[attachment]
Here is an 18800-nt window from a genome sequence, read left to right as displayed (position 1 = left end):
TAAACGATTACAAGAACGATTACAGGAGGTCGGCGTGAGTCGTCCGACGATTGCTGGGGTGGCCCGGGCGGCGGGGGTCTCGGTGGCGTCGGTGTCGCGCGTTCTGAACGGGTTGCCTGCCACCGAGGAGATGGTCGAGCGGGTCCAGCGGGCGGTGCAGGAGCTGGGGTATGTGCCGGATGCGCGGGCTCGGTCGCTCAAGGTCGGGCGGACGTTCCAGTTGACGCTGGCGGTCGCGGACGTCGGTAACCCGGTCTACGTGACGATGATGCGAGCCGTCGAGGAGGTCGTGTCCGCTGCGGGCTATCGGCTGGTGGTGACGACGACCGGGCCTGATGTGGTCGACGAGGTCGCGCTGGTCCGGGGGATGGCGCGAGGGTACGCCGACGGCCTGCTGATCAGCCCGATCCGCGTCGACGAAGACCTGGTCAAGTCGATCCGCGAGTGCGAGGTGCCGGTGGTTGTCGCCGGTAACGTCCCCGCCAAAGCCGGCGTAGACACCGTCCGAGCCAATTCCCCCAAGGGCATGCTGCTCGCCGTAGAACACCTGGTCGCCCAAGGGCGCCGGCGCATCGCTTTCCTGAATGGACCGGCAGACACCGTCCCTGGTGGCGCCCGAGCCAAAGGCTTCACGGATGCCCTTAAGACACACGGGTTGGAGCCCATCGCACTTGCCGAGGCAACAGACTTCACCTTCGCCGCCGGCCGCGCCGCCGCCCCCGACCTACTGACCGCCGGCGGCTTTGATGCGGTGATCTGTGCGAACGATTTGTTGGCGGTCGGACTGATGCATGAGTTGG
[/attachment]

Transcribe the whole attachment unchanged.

Here is an 18800-nt window from a genome sequence, read left to right as displayed (position 1 = left end):
TAAACGATTACAAGAACGATTACAGGAGGTCGGCGTGAGTCGTCCGACGATTGCTGGGGTGGCCCGGGCGGCGGGGGTCTCGGTGGCGTCGGTGTCGCGCGTTCTGAACGGGTTGCCTGCCACCGAGGAGATGGTCGAGCGGGTCCAGCGGGCGGTGCAGGAGCTGGGGTATGTGCCGGATGCGCGGGCTCGGTCGCTCAAGGTCGGGCGGACGTTCCAGTTGACGCTGGCGGTCGCGGACGTCGGTAACCCGGTCTACGTGACGATGATGCGAGCCGTCGAGGAGGTCGTGTCCGCTGCGGGCTATCGGCTGGTGGTGACGACGACCGGGCCTGATGTGGTCGACGAGGTCGCGCTGGTCCGGGGGATGGCGCGAGGGTACGCCGACGGCCTGCTGATCAGCCCGATCCGCGTCGACGAAGACCTGGTCAAGTCGATCCGCGAGTGCGAGGTGCCGGTGGTTGTCGCCGGTAACGTCCCCGCCAAAGCCGGCGTAGACACCGTCCGAGCCAATTCCCCCAAGGGCATGCTGCTCGCCGTAGAACACCTGGTCGCCCAAGGGCGCCGGCGCATCGCTTTCCTGAATGGACCGGCAGACACCGTCCCTGGTGGCGCCCGAGCCAAAGGCTTCACGGATGCCCTTAAGACACACGGGTTGGAGCCCATCGCACTTGCCGAGGCAACAGACTTCACCTTCGCCGCCGGCCGCGCCGCCGCCCCCGACCTACTGACCGCCGGCGGCTTTGATGCGGTGATCTGTGCGAACGATTTGTTGGCGGTCGGACTGATGCATGAGTTGG